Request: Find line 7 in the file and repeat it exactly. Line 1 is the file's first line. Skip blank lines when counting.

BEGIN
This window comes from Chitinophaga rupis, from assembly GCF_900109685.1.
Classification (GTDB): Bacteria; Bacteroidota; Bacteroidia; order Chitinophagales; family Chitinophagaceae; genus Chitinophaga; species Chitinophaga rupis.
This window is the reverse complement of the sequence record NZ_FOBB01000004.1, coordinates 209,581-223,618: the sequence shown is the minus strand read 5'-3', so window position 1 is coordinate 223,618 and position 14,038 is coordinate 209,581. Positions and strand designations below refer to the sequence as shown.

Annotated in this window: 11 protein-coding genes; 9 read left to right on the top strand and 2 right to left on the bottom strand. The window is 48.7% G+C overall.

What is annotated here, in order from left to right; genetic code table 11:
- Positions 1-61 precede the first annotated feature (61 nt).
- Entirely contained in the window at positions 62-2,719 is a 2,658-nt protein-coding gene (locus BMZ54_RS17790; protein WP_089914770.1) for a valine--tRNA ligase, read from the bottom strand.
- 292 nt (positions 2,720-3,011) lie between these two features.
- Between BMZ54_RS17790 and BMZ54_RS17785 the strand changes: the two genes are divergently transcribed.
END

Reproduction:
- Entirely contained in the window at positions 62-2,719 is a 2,658-nt protein-coding gene (locus BMZ54_RS17790; protein WP_089914770.1) for a valine--tRNA ligase, read from the bottom strand.